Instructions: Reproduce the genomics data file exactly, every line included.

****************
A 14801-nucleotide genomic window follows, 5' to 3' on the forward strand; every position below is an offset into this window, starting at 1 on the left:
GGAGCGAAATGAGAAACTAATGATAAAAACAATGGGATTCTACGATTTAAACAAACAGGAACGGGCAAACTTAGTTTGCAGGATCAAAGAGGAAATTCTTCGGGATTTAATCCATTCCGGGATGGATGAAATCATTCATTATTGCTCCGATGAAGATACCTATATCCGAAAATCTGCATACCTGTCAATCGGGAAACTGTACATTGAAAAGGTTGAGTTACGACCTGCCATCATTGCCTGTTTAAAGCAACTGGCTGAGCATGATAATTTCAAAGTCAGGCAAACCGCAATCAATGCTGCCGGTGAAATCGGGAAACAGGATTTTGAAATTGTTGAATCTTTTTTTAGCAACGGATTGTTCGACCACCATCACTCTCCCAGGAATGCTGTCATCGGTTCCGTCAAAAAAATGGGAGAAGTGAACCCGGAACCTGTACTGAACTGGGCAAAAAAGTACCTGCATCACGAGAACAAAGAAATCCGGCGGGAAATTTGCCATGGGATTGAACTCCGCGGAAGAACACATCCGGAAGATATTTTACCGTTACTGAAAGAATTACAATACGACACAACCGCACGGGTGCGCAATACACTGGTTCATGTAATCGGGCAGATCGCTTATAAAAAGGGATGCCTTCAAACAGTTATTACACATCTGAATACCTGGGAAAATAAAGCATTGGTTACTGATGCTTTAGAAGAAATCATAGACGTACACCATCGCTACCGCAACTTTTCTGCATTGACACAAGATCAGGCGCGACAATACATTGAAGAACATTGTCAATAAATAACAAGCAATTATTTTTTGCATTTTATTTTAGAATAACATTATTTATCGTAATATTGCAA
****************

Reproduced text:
A 14801-nucleotide genomic window follows, 5' to 3' on the forward strand; every position below is an offset into this window, starting at 1 on the left:
GGAGCGAAATGAGAAACTAATGATAAAAACAATGGGATTCTACGATTTAAACAAACAGGAACGGGCAAACTTAGTTTGCAGGATCAAAGAGGAAATTCTTCGGGATTTAATCCATTCCGGGATGGATGAAATCATTCATTATTGCTCCGATGAAGATACCTATATCCGAAAATCTGCATACCTGTCAATCGGGAAACTGTACATTGAAAAGGTTGAGTTACGACCTGCCATCATTGCCTGTTTAAAGCAACTGGCTGAGCATGATAATTTCAAAGTCAGGCAAACCGCAATCAATGCTGCCGGTGAAATCGGGAAACAGGATTTTGAAATTGTTGAATCTTTTTTTAGCAACGGATTGTTCGACCACCATCACTCTCCCAGGAATGCTGTCATCGGTTCCGTCAAAAAAATGGGAGAAGTGAACCCGGAACCTGTACTGAACTGGGCAAAAAAGTACCTGCATCACGAGAACAAAGAAATCCGGCGGGAAATTTGCCATGGGATTGAACTCCGCGGAAGAACACATCCGGAAGATATTTTACCGTTACTGAAAGAATTACAATACGACACAACCGCACGGGTGCGCAATACACTGGTTCATGTAATCGGGCAGATCGCTTATAAAAAGGGATGCCTTCAAACAGTTATTACACATCTGAATACCTGGGAAAATAAAGCATTGGTTACTGATGCTTTAGAAGAAATCATAGACGTACACCATCGCTACCGCAACTTTTCTGCATTGACACAAGATCAGGCGCGACAATACATTGAAGAACATTGTCAATAAATAACAAGCAATTATTTTTTGCATTTTATTTTAGAATAACATTATTTATCGTAATATTGCAA